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Tromsø to Bergen aboard M/S Polarlys 14-18 Nov 2002
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The Trip

Day One cont:- We walked up the gangway with our bags into the reception area on deck 3. Here we had to queue for our cabin key; just a matter of handing over one's paper ticket and being given an envelope containing the 2 card-keys, so it didn't take long. Cabins aren't allocated until arrival on board. Cabin 503, so off we went to deck 5. Dave took the lift with the suitcase and I walked up. He walked out the lift as I arrived.

Cabin 503
Cabin 503

The cabin was small, even though classified as a 'large' outside cabin, but well appointed, light in colour with plenty of storage space, even if you were on a 2 week or longer trip. We only had 4 nights, so hardly filled one of the cupboards. One berth & a sofa bed, both of which were very comfortable.

The bathroom was a decent size, with heated floor, shampoo/shower gel and soap was in dispensers. There was an hairdryer of the not very powerful type, but will do. The shower was big enough not to have to fight with the curtain & good water pressure.

By the time we had unpacked and got settled, which took all of 10 minutes, it was past 12.30am. We weren't due to sail until 1.30 am and after such a long day we were both tired. Dave went to bed & I stayed up just long enough to watch our departure from Tromsø which was delayed until 2am. Had I stayed up longer on the stern I would have seen the Northern Lights.

The Prom
The Prom

Toppsund Sound
Toppsund Sound

Day 2 - 15th Nov 2002 Overnight we had stopped in Finnsnes but we had been dead to the world. We arrived in Harstad just after 8am & departed 8.45. I only managed to see a glimpse as we left & of the Trondenes church - dating back to Viking times.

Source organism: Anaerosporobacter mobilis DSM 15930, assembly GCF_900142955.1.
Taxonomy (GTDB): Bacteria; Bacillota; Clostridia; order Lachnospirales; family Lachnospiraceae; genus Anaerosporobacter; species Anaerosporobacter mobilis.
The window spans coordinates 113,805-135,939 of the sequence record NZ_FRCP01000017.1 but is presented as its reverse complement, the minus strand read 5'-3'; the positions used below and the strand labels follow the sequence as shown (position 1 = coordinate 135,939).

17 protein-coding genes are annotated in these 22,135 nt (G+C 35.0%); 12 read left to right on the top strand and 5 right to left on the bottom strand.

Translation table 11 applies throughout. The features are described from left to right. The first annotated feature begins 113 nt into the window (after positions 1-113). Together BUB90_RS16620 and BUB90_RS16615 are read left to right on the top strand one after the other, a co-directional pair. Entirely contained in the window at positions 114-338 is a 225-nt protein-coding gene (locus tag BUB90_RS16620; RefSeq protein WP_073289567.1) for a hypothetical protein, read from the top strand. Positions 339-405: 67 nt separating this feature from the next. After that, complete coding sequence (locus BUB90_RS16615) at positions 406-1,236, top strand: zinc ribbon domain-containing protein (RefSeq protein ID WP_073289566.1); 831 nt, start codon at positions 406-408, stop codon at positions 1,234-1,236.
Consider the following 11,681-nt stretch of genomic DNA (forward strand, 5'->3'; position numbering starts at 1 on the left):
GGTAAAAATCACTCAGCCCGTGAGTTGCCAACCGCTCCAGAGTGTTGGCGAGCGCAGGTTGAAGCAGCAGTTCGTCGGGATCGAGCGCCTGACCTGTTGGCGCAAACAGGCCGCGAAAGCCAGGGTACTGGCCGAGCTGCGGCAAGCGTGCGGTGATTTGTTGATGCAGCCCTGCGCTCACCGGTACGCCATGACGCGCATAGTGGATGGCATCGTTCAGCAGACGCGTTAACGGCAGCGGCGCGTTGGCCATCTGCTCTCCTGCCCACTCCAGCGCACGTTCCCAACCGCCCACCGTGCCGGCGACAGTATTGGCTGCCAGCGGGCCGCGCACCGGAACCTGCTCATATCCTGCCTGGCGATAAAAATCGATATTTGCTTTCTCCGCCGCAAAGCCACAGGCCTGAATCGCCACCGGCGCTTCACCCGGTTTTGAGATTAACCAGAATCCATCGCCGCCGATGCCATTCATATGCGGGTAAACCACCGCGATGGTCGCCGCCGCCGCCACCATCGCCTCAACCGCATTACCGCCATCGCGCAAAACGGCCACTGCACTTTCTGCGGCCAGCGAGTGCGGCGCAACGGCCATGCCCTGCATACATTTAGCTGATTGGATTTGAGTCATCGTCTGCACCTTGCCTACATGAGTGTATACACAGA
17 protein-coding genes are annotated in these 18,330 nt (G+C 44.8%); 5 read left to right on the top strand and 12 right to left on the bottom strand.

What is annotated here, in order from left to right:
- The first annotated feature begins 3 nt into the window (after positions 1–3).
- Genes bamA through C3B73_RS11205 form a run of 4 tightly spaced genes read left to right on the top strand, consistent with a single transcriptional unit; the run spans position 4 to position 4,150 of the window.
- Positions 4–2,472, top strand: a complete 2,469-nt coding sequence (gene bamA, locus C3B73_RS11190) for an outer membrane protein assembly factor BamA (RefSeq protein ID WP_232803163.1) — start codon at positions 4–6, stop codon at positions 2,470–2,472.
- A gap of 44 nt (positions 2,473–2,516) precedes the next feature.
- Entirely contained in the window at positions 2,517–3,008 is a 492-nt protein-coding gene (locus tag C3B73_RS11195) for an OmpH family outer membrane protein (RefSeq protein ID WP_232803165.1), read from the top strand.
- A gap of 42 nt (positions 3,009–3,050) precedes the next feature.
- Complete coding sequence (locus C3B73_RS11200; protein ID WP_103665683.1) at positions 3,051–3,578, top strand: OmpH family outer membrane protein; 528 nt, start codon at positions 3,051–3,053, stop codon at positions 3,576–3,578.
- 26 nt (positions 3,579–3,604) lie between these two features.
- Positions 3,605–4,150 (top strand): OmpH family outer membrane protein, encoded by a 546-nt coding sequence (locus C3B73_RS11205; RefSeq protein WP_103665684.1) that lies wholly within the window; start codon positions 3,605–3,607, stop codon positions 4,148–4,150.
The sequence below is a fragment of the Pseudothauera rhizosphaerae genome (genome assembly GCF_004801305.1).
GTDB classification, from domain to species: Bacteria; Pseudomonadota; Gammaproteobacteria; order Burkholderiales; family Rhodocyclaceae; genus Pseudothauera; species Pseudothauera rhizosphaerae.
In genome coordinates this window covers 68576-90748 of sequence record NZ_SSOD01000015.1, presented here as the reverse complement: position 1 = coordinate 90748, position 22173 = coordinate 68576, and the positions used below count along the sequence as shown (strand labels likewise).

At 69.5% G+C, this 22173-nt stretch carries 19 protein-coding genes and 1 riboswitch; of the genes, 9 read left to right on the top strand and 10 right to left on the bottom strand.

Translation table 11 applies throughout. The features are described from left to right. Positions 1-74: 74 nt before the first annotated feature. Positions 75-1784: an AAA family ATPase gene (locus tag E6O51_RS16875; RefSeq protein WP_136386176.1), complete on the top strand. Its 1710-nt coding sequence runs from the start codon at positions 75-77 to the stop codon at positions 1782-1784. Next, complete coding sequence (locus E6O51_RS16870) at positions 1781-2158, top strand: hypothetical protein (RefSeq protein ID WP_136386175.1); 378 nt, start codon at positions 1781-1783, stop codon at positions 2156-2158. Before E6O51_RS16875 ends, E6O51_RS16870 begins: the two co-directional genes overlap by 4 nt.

After breakfast we set about reading the daily program of the places we would be visiting, and wandering around deck or sitting in the Panorama Lounge viewing the scenery.

Just before arrival at Risøyhamn at 10.45 we sailed through Toppsund Sound & then the narrow & shallow Risøyrenna Channel: a 3 mile-long man-made channel opened in 1922 by King Haakon VII. You are supposed to be able to see the sandy bottom through 'Crystal Clear Emerald Water!' but it seemed a bit murky to me.

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Only a 15 min stop in Risøyhamn & then on south towards Sortland. Arrived in Sortland, the Capital of Vesterålen, at 12.15pm for ¾ hour. Mainly a fishing village, with a large fleet and processing industry. Then we sailed on through the Sortlandssund Sound with the 1,262 - metre high Møysalen Mountain on the port side & the change in landscape to the jagged peaks of Lofoten ahead.

M/S Finnmarken & Dave
M/S Finnmarken & Dave

View my Photographs of M/S Finnmarken

We arrived in Stokmarknes at 14.15, a trading post since 1776 & the birthplace of the Norwegian Coastal Voyage. This is where Richard With founded the Vesteraalens Dampskibsselskab AS operating company in 1881. On Sunday July 2, 1893, at 8am, D/S Vesteraalen left Trondheim as the first ship in Hurtigruten traffic, with 11 ports to visit. Capt. Richard With was at the helm.

At the Hurtigruten Museum M/S Finnmarken [1956-1993] is in dry-dock. Unfortunately they were having some problems with the electricity supply at the time and we were unable to go aboard. The normal fee for admittance to the museum is NOK 70, but reduced to NOK 50, with no access to Finnmarken. We didn't go as that was the main attraction. However one could see the ship from the exterior and you can view my photographs here.

Hurtigruten Museum Logo

We had an hour in port, so wandered up the main [only] shopping street, buying a few trinkets & some soft drinks in a supermarket. It was beginning to get dark by the time we departed at 15.15, and it was by 15.30. One felt nearly ready for bed by 6pm as it had already been dark for so long.